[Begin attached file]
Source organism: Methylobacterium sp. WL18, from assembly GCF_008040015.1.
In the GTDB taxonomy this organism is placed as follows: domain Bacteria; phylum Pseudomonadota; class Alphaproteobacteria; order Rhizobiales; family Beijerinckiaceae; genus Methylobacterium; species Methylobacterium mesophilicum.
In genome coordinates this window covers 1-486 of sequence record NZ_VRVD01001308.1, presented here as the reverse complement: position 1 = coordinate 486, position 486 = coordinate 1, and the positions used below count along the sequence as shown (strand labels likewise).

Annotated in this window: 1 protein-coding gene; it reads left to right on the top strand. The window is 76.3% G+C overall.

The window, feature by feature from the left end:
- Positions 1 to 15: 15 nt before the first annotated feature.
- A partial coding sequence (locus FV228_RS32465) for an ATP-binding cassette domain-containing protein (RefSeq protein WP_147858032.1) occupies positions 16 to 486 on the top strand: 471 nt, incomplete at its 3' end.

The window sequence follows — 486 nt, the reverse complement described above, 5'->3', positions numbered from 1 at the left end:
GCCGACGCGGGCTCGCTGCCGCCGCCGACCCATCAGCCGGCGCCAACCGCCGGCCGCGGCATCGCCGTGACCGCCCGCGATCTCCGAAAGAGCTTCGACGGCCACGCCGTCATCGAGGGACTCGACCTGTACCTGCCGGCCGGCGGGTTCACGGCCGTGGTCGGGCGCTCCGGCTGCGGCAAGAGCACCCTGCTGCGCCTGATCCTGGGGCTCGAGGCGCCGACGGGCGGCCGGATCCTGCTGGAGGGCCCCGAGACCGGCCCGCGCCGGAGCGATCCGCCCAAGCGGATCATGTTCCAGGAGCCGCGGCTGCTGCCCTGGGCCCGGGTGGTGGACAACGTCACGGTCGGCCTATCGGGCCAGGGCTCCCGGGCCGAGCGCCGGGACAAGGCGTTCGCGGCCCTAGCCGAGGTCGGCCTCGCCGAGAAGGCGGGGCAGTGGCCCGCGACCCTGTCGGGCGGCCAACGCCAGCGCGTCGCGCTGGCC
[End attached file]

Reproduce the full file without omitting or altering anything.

Source organism: Methylobacterium sp. WL18, from assembly GCF_008040015.1.
In the GTDB taxonomy this organism is placed as follows: domain Bacteria; phylum Pseudomonadota; class Alphaproteobacteria; order Rhizobiales; family Beijerinckiaceae; genus Methylobacterium; species Methylobacterium mesophilicum.
In genome coordinates this window covers 1-486 of sequence record NZ_VRVD01001308.1, presented here as the reverse complement: position 1 = coordinate 486, position 486 = coordinate 1, and the positions used below count along the sequence as shown (strand labels likewise).

Annotated in this window: 1 protein-coding gene; it reads left to right on the top strand. The window is 76.3% G+C overall.

The window, feature by feature from the left end:
- Positions 1 to 15: 15 nt before the first annotated feature.
- A partial coding sequence (locus FV228_RS32465) for an ATP-binding cassette domain-containing protein (RefSeq protein WP_147858032.1) occupies positions 16 to 486 on the top strand: 471 nt, incomplete at its 3' end.

The window sequence follows — 486 nt, the reverse complement described above, 5'->3', positions numbered from 1 at the left end:
GCCGACGCGGGCTCGCTGCCGCCGCCGACCCATCAGCCGGCGCCAACCGCCGGCCGCGGCATCGCCGTGACCGCCCGCGATCTCCGAAAGAGCTTCGACGGCCACGCCGTCATCGAGGGACTCGACCTGTACCTGCCGGCCGGCGGGTTCACGGCCGTGGTCGGGCGCTCCGGCTGCGGCAAGAGCACCCTGCTGCGCCTGATCCTGGGGCTCGAGGCGCCGACGGGCGGCCGGATCCTGCTGGAGGGCCCCGAGACCGGCCCGCGCCGGAGCGATCCGCCCAAGCGGATCATGTTCCAGGAGCCGCGGCTGCTGCCCTGGGCCCGGGTGGTGGACAACGTCACGGTCGGCCTATCGGGCCAGGGCTCCCGGGCCGAGCGCCGGGACAAGGCGTTCGCGGCCCTAGCCGAGGTCGGCCTCGCCGAGAAGGCGGGGCAGTGGCCCGCGACCCTGTCGGGCGGCCAACGCCAGCGCGTCGCGCTGGCC